-Ladder up to heaven.
Three minutes and 22 seconds, this song reminds me of Simple Man (Lynyrd Skynyrd).
When it rains, the flowers grow, and grown men do cry.
I used to listen to my late grandfather, and it all makes sense.
I liked the way it sounds like a shuffle beat is keeping the beat going, great shuffle sound!
-I don't feel that way anymore.
A heavy guitar beginning faked me out, I thought Lt. was going Rock, hahaha, 
Then it hit me when he says Uncle Sam took me away!
This is another sad song that reminds me of The Fisherman in the beginning.
The lead guitar is fantastic and it reminds me of the old fuzz boxes they used to use on the old Vox amps.
God Damn, Lt. hits those high notes like it is nothing, great song.
(Four minutes and 44 seconds).
 -Well all, that's my take on this great CD by Lt. Bobby Ross.
Please keep in mind that I am being most honest in my comments, and not because Lt. is a personal friend of mine like he is to all of us!
If I don't like something, I am going to tell you, hahaha, Lt. is going to take our comments very serious, like any professional musician would, and either good, or bad, it comes with the territory, but for me, other than me beating on those drums, Lt. would have probably fired me the first session, hahaha, I loved this CD, and it is worth a lot more than the ten bucks Lt. is charging us. 
Thanks for sharing with me Lt., now my wife has it.

Dave "Ventura" Betti

Ventura, Calif.

•     My pleasure to be among the first to hear Bobby Ross's new album.  I've known Bobby several years as a political activist with a common military background, as we were both LRRPs for the 101st Airborne Division in Vietnam.  Before we met, we were also both songwriters and singers, he in Nashville, and I on the west coast, but haven't done that in a long time.  It is a great pleasure to see him get back into being a performing musician again, and it is an introduction to a whole new side of my friend the "LT". "The Fisherman" is a nostalgic take on a lifetime of country music. The voice that years ago was an earnest tenor has taken on an edge that fits the old-fashioned story-telling style that leads the album, songs sung by one who sounds like he remembers back when.  Those first tracks reminded me of my own youth, when I had a home-made crystal-set radio that would pick up XELO in Mexico, the only station powerful enough to reach my home at the remote White Sands rocket base, and I listened to Bob Wills... sentimental old-folks country attitudes about the simplicity of farm and family life, played post-war by the farm boys who had fought it.  The musical arrangement is straightforward classic licks, polished professional grade production in every respect, and right in period.  Some of it gets a bit over-sappy and Gramps'-old-doggy for my taste, and the lyrics sometimes get kind of cowboy-rappy and complicated, but I'd still say I like the sentimental ones best, like "Smallville."   Next I'm laughing to a friend here that I'm hearing the '50s coming through, then a Beach-Boys thing, lyrics about a teenager borrowing the family car, and the style and arrangement of the music too is evolving, echoing the new tech of the 70's.  Yes sir, this is a very nostalgic album, but not just an homage to one period or one style, but to the evolution of a whole generation of music.  The best track on it is saved for last.  "I Don't Feel That Way Any More" is not so much sentimental as bittersweet, the lyrics not so much clever as just simple and wise, and the music is a lovely modern reprise of the simple style of the '30s where it all began.  Like Joni Mitchell's "Both Sides Now" it is a poignant but ultimately reassuring look back, and a grateful acceptance of our own growth, of the blessing of being right here now, and of watching it all pass.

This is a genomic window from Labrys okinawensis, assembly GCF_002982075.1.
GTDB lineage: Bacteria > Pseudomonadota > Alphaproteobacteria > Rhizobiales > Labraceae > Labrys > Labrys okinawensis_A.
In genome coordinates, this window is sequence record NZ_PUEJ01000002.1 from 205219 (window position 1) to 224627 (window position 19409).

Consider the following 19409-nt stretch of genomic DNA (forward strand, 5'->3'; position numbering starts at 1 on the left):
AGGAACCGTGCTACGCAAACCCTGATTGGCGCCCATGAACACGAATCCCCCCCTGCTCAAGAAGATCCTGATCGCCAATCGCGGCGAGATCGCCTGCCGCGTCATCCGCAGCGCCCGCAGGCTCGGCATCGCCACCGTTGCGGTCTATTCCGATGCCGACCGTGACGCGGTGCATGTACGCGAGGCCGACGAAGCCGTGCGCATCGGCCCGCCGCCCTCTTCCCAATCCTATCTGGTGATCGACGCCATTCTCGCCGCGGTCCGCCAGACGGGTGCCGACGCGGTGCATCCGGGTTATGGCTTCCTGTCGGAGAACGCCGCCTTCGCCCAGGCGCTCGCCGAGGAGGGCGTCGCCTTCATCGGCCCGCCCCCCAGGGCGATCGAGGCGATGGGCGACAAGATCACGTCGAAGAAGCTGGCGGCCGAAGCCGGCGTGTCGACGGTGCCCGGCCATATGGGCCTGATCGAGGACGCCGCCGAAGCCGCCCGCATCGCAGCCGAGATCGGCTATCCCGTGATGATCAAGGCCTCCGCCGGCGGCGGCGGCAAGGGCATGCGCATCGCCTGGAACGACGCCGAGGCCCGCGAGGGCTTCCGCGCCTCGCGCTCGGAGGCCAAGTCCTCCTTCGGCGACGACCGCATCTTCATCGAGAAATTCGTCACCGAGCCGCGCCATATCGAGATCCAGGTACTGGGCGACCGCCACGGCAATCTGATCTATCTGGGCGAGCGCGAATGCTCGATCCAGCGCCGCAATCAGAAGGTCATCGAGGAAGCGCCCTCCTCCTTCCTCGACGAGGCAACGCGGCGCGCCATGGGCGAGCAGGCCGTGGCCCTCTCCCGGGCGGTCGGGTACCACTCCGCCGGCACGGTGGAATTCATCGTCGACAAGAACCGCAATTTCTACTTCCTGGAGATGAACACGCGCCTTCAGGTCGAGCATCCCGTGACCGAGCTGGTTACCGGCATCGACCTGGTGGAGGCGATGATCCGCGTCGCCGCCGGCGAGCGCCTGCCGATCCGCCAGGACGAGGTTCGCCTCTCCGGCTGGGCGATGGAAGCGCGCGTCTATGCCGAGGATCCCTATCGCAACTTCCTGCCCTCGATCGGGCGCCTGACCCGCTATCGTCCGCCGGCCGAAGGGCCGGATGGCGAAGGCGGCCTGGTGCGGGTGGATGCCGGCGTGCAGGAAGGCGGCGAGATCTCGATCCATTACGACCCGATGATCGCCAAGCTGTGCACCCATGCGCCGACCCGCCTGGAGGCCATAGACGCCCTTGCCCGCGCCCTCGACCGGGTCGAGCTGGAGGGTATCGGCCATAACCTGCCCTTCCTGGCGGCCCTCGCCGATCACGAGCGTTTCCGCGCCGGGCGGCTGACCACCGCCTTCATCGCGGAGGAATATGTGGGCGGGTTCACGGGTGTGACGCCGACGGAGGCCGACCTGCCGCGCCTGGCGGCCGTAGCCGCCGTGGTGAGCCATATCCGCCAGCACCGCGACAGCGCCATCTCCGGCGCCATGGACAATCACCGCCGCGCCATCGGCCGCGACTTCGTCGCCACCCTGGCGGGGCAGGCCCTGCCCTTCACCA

James Post 
"Lancer 17"

Postscrip Publishing Company.

• October 8, 2010
I received my autographed CD of The Fisherman and popped it into the CD player and listened to all of your Heart felt songs.  My grandson really liked Lucky Charm Factory, well it is also one of his favorite cereals.  My favorite is still Sam Jones General Store.  And, it was easy to pay for with my credit card using PayPal.  Thank You LT.

Dan Schave

(with nostalgia for, and satire of, an America….that was)

I’ve written a lot of slyly satirical stuff over the past eleven years, as my way of storytelling about where America has been, where it’s at, and where it may go next, all, by taking potshots at seemingly dumbass moves by our career politicos and government along with commentaries on the weird and whacky happenings within our society.

Yet, like a lot of others who’ve been around for a while (some of us perhaps for too long) that time has seemed like a world turning upside down with velocities of changes and events buffeting our country almost every day of the week, and twice on Sundays. So, it’s comforting to come across another form of storytelling, that is, our country music genre, which remains constant.

In this instance it’s about a very handsomely designed and independently produced album titled – The Fisherman - . A hard-country-rock storytelling production….with nostalgia for, and satire of, an America….that was.

The sheer raw emotional power of its lyrics, and its foot-stomping instrumentals, are hard to beat. A true –cri de coeur – for something we’ve lost, but, may yet find again, even if its forms and ways won’t resemble those we’ve known before, but still remaining….pure America.

Well, if anything I write had half that effect and power, I’d have been long gone and kicking back in Kokomo and Margaritaville by now. As it is all I can do is feel good knowing that….despite things like Napster and I-Tunes….Nashville….is still around….and in a uniquely pure-art format.


Bill Taylor (CENTURION)

A bit more history on LT Bobby Ross:

DO SOMETHING, lieutenant. Right or wrong, do something!